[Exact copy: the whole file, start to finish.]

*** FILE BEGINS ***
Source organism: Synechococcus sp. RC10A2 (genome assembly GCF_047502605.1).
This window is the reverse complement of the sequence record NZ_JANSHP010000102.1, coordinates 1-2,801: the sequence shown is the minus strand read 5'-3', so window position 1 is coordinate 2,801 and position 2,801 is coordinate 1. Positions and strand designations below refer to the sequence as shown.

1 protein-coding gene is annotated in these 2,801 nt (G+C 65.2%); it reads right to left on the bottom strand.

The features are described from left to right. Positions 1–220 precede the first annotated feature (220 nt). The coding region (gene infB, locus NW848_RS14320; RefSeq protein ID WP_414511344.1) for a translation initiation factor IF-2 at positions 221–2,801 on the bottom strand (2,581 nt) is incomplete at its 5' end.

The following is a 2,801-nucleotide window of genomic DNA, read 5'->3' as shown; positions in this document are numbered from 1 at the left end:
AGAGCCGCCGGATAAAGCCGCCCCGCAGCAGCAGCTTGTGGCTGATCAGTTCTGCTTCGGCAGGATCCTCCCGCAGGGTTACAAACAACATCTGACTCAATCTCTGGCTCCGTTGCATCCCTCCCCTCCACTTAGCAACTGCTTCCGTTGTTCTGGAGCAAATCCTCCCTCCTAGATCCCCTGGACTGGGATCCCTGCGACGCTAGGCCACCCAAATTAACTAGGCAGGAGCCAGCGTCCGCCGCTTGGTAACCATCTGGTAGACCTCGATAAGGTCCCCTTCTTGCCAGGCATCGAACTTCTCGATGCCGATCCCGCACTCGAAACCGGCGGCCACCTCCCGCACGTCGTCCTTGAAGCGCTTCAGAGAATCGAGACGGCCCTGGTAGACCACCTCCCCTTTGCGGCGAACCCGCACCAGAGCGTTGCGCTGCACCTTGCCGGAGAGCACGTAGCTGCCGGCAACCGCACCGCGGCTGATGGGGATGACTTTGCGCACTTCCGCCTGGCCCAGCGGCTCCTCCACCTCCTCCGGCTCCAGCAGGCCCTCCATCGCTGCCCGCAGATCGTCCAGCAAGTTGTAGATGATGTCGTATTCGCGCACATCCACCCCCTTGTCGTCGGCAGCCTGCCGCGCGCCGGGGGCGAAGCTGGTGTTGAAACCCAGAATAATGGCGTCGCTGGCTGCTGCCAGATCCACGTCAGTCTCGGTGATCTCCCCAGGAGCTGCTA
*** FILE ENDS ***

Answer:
Source organism: Synechococcus sp. RC10A2 (genome assembly GCF_047502605.1).
This window is the reverse complement of the sequence record NZ_JANSHP010000102.1, coordinates 1-2,801: the sequence shown is the minus strand read 5'-3', so window position 1 is coordinate 2,801 and position 2,801 is coordinate 1. Positions and strand designations below refer to the sequence as shown.

1 protein-coding gene is annotated in these 2,801 nt (G+C 65.2%); it reads right to left on the bottom strand.

The features are described from left to right. Positions 1–220 precede the first annotated feature (220 nt). The coding region (gene infB, locus NW848_RS14320; RefSeq protein ID WP_414511344.1) for a translation initiation factor IF-2 at positions 221–2,801 on the bottom strand (2,581 nt) is incomplete at its 5' end.

The following is a 2,801-nucleotide window of genomic DNA, read 5'->3' as shown; positions in this document are numbered from 1 at the left end:
AGAGCCGCCGGATAAAGCCGCCCCGCAGCAGCAGCTTGTGGCTGATCAGTTCTGCTTCGGCAGGATCCTCCCGCAGGGTTACAAACAACATCTGACTCAATCTCTGGCTCCGTTGCATCCCTCCCCTCCACTTAGCAACTGCTTCCGTTGTTCTGGAGCAAATCCTCCCTCCTAGATCCCCTGGACTGGGATCCCTGCGACGCTAGGCCACCCAAATTAACTAGGCAGGAGCCAGCGTCCGCCGCTTGGTAACCATCTGGTAGACCTCGATAAGGTCCCCTTCTTGCCAGGCATCGAACTTCTCGATGCCGATCCCGCACTCGAAACCGGCGGCCACCTCCCGCACGTCGTCCTTGAAGCGCTTCAGAGAATCGAGACGGCCCTGGTAGACCACCTCCCCTTTGCGGCGAACCCGCACCAGAGCGTTGCGCTGCACCTTGCCGGAGAGCACGTAGCTGCCGGCAACCGCACCGCGGCTGATGGGGATGACTTTGCGCACTTCCGCCTGGCCCAGCGGCTCCTCCACCTCCTCCGGCTCCAGCAGGCCCTCCATCGCTGCCCGCAGATCGTCCAGCAAGTTGTAGATGATGTCGTATTCGCGCACATCCACCCCCTTGTCGTCGGCAGCCTGCCGCGCGCCGGGGGCGAAGCTGGTGTTGAAACCCAGAATAATGGCGTCGCTGGCTGCTGCCAGATCCACGTCAGTCTCGGTGATCTCCCCAGGAGCTGCTA